tralac Daily News
Poultry industry winning battle against unfair trade (Farmer’s Weekly)
The fight against unfair competition and illegal imports is starting to reap benefits for the broiler industry. Izaak Breitenbach, general manager of the South African Poultry Association’s Broiler Organisation, said at the recent online Poultry Market Information Day that the industry had been in distress for at least 10 years because of low profitability.
This had resulted in poor re-investment and South Africa losing 30% of its market to imports. Over the past three years, however, steps taken in accordance with the Poultry Sector Master Plan to grow the industry and address illegal and unfair trade practices, in particular, had resulted in 9,8% growth in production capacity, and a 22,2% decline in poultry imports in general and a 51% decline in bone-in chicken imports.
Agbiz says exports, imports will suffer knock-on impacts from Ukraine war (Engineering News)
Industry body the Agricultural Business Chamber (Agbiz) has voiced concern about the human loss and disruptions being experienced in the global supply chain, owing to the conflict prevailing in Ukraine. Both Russia and Ukraine are notable players in the global agricultural product and agricultural input markets.
If SA is taking sides in an economic war, it has chosen R16 billion over R1.131 trillion in trade (Business Insider South Africa)
France came out and called it an “economic and financial war”, and sanctions against Russia’s central bank seem, if not designed to then still destined to collapse the ruble, taking with it Russia’s ability to wage war as a byproduct of collapsing its economy.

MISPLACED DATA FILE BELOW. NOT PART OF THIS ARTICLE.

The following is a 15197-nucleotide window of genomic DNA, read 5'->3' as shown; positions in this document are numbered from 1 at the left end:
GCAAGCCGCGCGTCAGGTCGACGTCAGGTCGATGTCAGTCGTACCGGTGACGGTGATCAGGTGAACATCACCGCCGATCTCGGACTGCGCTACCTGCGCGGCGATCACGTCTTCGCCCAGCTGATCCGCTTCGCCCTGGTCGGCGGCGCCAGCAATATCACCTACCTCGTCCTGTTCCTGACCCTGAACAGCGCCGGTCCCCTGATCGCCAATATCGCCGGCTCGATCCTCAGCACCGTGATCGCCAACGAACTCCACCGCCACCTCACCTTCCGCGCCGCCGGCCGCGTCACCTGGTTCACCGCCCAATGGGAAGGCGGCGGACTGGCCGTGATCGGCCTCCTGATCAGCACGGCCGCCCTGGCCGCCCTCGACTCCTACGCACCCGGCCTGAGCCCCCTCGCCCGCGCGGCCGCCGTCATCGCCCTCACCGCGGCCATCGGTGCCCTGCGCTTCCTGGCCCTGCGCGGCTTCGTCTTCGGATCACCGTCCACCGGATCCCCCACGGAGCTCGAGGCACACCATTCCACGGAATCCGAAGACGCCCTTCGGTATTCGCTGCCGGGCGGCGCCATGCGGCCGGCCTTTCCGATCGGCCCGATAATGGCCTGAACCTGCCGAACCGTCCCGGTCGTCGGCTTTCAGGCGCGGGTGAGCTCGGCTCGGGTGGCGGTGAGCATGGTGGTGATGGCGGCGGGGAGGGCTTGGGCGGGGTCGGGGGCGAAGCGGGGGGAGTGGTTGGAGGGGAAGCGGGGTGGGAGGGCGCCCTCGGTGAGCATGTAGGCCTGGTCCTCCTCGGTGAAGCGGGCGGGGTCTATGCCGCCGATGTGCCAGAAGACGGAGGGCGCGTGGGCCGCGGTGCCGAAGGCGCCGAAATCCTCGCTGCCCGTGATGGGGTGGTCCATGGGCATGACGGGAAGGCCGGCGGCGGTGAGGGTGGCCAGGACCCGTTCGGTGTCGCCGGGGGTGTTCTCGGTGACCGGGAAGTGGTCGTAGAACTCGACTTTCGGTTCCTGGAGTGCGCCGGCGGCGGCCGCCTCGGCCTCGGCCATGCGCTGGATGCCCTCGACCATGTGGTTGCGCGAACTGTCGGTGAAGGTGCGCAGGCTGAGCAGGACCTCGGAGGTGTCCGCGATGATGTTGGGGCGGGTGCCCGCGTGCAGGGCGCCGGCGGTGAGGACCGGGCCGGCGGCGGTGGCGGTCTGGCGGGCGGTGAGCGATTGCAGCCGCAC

South Africa’s formal position has gone from demanding the withdrawal of Russian troops to calling for mediation, while pre-empting anything that could be seen as criticism of Russia from even government-adjacent organisations. If that signals the way SA is leaning in the economic war, then its choice is not grounded in economic self-interest.
In 2021, South Africa’s exports totalled R1.819 trillion, and imports were R1.380 trillion, trade statistics maintained by the SA Revenue Service show. Ukraine represents a fraction of a percent of that, 0.2% of total exports (mostly machinery, vegetables, and steel products) and 0.05% of total imports (mostly machinery and vegetables). Russia is the far more important trade partner, with trade better measured in billions rather than in the hundreds of millions for Ukraine. South Africa’s exports to Russia were about 14 times bigger than those to Ukraine, and imports from Russia were about 13 times bigger. SA’s exports of vegetables to Russia alone were worth R3.3 billion – or about three years of total trade with Ukraine. But trade with Russia, and its allies as reflected in the UN vote, is all but meaningless compared to the business South Africa does with NATO countries.